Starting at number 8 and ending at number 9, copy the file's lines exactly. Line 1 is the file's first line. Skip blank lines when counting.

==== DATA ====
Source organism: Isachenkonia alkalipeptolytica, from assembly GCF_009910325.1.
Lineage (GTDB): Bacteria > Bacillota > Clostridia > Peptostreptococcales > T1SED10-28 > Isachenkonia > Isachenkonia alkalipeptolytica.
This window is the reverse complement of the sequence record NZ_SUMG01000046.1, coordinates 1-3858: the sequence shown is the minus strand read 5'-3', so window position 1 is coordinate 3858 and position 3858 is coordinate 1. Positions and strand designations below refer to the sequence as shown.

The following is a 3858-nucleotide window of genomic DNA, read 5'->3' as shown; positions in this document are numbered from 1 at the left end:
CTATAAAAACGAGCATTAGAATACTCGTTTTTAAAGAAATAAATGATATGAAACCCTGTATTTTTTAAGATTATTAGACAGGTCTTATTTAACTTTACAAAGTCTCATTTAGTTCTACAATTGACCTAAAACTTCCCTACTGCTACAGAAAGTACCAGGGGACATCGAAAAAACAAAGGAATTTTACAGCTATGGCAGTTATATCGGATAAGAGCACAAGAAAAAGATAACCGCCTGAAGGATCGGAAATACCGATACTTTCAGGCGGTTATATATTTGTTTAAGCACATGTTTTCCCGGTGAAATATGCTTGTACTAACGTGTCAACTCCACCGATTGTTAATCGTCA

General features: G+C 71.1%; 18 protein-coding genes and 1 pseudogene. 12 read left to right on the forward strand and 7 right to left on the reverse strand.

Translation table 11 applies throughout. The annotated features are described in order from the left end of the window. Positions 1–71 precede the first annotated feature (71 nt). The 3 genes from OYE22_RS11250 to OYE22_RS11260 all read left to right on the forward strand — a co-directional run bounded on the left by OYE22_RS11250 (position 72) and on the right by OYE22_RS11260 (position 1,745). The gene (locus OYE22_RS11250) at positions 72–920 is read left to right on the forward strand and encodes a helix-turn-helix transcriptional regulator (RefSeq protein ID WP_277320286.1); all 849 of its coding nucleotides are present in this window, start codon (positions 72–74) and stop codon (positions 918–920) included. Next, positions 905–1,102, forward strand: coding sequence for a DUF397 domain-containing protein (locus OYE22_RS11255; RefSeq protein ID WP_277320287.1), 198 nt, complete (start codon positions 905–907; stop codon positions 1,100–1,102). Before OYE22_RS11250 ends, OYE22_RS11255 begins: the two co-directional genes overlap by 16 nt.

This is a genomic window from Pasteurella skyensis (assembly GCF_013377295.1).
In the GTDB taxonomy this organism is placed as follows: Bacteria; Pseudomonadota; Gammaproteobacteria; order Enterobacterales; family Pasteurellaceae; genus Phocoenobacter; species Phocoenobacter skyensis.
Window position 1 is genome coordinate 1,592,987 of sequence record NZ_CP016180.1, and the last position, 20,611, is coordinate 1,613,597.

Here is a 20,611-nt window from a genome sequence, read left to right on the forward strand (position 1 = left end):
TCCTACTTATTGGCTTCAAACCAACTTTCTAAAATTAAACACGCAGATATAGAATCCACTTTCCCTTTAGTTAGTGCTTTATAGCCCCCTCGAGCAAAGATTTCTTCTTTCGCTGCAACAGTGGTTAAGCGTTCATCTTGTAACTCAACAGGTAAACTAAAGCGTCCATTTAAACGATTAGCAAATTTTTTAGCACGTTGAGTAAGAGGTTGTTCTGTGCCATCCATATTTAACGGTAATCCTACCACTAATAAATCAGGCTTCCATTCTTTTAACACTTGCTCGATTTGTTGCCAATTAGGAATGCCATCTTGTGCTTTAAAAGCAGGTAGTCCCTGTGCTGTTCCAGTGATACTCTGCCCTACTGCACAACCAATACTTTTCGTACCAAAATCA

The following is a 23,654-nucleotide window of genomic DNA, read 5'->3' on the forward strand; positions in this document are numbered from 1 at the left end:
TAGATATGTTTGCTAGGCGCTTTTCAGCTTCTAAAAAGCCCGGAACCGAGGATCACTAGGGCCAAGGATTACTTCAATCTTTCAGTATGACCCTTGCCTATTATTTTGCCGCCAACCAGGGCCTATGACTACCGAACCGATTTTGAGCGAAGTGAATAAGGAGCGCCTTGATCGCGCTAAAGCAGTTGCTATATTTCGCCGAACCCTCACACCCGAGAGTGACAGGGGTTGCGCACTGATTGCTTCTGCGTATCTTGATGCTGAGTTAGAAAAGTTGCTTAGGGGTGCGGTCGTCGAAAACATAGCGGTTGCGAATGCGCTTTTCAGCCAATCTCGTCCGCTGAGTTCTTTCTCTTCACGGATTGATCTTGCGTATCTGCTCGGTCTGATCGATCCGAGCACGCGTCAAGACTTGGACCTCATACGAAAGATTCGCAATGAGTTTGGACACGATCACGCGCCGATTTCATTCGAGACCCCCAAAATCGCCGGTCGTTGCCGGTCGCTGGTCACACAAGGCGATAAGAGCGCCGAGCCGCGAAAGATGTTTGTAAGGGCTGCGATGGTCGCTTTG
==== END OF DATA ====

This is a genomic window from Pasteurella skyensis (assembly GCF_013377295.1).
In the GTDB taxonomy this organism is placed as follows: Bacteria; Pseudomonadota; Gammaproteobacteria; order Enterobacterales; family Pasteurellaceae; genus Phocoenobacter; species Phocoenobacter skyensis.